Like many book bloggers and avid readers I am always on a quest to read more. Whether it is more books, more diversely, in more detail, life long readers want more. In reading more diversely one of my goals was to read more in translation. I think English readers are hesitant to read in translation because we have so much great literature to choose from already, but we may be missing out on something. So of late, I’ve been picking up books that should appeal to me and that are translations. Things have not been going well.
The Goddess of Small Victories by Yannick Grannec is one of two books in translation that I’ve read in the past weeks, and is the book I preferred. Oringially written in french, it is a novel about the mathematician Kurt Godel told largely from his wife’s point of view. He was famously ill of temper and of health, but also very good friends with Albert Einstein. All of this appeals to me on a number of levels.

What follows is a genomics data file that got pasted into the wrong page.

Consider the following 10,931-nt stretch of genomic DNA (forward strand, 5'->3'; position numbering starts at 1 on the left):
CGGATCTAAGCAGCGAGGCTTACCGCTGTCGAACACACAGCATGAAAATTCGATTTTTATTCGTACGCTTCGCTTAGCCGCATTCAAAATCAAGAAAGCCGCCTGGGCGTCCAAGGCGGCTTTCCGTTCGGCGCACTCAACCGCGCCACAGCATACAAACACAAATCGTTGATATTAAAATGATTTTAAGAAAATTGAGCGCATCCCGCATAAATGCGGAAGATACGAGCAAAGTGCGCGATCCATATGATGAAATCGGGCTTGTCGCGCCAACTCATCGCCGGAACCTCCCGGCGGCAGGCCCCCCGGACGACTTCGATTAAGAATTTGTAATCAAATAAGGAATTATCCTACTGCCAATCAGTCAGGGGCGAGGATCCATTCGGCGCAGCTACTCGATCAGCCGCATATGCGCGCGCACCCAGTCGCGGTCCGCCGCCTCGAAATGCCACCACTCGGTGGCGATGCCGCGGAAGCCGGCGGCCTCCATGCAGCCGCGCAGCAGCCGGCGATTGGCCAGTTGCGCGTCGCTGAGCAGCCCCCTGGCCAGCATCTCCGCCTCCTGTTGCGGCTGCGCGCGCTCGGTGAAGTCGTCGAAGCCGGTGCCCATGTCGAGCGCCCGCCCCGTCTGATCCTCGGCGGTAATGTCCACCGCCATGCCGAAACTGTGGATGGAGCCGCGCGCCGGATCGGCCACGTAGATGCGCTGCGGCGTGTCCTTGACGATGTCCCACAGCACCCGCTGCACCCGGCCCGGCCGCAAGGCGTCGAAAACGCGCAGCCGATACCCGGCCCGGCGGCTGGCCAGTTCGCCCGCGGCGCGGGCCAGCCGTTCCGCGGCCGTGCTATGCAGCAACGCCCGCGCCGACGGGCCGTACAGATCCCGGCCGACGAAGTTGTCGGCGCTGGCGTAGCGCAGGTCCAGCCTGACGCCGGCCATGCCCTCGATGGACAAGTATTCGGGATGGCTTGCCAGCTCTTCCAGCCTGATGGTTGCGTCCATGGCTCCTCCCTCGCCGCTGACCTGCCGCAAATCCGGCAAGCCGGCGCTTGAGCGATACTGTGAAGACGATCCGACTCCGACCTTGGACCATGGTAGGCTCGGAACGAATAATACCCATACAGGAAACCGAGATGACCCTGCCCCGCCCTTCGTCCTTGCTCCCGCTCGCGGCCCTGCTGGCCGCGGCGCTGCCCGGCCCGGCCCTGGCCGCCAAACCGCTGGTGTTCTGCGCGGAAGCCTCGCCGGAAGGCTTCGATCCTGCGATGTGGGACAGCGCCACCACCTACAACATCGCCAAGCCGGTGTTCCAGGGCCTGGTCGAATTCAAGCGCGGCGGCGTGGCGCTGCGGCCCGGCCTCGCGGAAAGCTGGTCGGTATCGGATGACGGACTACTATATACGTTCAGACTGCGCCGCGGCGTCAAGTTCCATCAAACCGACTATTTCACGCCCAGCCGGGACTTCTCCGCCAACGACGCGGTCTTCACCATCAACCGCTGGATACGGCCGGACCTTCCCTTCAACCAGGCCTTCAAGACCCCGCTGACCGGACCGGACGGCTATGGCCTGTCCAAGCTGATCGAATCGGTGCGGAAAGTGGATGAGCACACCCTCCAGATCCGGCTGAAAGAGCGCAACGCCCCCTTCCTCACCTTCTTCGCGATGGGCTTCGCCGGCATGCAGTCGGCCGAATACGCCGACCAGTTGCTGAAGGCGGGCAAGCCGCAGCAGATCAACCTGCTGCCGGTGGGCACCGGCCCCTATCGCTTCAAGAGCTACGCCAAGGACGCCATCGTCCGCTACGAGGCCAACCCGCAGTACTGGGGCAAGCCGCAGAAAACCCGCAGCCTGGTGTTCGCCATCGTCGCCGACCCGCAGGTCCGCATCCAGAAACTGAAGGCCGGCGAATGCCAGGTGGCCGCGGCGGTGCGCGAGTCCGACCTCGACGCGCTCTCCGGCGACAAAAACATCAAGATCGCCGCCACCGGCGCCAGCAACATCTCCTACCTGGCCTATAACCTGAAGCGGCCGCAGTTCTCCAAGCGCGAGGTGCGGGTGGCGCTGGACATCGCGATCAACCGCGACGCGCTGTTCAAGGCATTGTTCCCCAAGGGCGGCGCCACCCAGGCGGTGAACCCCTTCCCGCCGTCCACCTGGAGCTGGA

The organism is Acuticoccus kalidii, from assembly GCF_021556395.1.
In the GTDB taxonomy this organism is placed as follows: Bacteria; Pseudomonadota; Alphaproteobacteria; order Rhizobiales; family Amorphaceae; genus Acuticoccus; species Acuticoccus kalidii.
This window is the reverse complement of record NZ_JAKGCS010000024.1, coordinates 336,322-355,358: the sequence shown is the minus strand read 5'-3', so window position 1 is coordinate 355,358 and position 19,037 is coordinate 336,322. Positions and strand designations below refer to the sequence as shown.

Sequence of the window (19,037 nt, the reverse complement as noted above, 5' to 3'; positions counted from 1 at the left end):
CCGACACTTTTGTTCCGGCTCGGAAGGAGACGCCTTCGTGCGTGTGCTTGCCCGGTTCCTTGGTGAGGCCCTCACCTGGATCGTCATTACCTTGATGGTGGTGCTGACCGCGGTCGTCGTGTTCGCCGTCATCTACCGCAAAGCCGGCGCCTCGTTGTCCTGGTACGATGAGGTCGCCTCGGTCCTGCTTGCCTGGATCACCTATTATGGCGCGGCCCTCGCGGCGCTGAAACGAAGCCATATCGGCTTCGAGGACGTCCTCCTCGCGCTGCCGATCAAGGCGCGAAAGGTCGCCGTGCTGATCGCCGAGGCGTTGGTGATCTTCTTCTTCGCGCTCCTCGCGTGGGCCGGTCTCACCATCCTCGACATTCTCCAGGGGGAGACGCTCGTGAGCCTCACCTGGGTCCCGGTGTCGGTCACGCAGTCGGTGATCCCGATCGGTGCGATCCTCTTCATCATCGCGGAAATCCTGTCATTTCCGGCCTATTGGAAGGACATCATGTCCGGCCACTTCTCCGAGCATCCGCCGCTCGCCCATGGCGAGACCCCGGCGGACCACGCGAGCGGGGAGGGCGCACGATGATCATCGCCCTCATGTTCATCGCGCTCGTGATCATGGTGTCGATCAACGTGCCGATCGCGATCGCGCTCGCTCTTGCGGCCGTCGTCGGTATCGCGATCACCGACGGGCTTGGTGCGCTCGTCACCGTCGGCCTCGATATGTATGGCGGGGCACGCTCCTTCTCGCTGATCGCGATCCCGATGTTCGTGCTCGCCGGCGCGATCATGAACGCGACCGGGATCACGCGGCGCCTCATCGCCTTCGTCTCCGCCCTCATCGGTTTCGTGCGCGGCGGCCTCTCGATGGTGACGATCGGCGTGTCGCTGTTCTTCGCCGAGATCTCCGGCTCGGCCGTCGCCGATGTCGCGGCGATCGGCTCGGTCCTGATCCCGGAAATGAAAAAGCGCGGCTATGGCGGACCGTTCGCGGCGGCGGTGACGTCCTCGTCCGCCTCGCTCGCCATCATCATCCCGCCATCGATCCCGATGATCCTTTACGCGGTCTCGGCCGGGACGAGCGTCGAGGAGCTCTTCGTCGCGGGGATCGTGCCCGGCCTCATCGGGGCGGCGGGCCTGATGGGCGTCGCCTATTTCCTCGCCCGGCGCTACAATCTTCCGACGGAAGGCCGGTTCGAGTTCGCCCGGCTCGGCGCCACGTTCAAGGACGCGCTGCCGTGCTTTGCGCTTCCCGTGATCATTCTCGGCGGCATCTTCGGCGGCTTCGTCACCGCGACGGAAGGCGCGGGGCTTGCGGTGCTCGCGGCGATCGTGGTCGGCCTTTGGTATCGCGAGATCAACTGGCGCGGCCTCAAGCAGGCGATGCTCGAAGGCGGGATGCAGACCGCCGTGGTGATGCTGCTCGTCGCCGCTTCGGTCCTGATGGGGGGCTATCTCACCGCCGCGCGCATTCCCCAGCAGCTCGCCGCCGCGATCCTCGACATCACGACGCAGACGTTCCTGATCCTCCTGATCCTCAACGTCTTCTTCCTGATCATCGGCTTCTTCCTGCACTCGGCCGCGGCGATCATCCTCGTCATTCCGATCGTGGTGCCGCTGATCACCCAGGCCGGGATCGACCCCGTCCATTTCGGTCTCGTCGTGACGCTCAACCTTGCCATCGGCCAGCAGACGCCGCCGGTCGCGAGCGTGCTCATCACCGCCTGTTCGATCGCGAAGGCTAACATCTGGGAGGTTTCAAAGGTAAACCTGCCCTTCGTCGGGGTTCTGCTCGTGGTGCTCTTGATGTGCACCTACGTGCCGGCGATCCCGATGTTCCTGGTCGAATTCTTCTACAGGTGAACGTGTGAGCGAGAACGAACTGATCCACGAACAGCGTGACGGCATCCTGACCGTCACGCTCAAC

But ultimately the novel fell short. Interspersed with sections I really enjoyed were long philosophical, metaphysical, and mathematical debates that were far too convoluted and long for me to really get into. In fact, by halfway through the novel I was skimming these passages, which is something I rarely do.
So like many of the other novels in translation I have attempted this year, I found The Goddess of Small Victories to be just too something for my tastes. This has lead me to consider the role of the novel, the intellectual culture from which it has sprung and how the personality of its country in my enjoyment of the novel. Given that my french friends tend to be rather argumentative, at times pedantic and get hung up on minor points of difference, it does not surprise me that The Goddess of Small Victories read as it did.
Who would like this book? The Goddess of Small Victories is a pretty good novel. If you are interested in physics and math, I mean really interested, then this book has a lot to offer. The intricacies of quantum mechanics, relativity and Fermat’s Theorem are a little beyond me even when they are simplified as Grannec has done. But the story of Godel’s escape from the rise of Nazism in Austria, his struggles with mental health and his interactions with the likes of Einstein really is fascinating.
I received a copy of this book from the publisher via NetGalley for review consideration.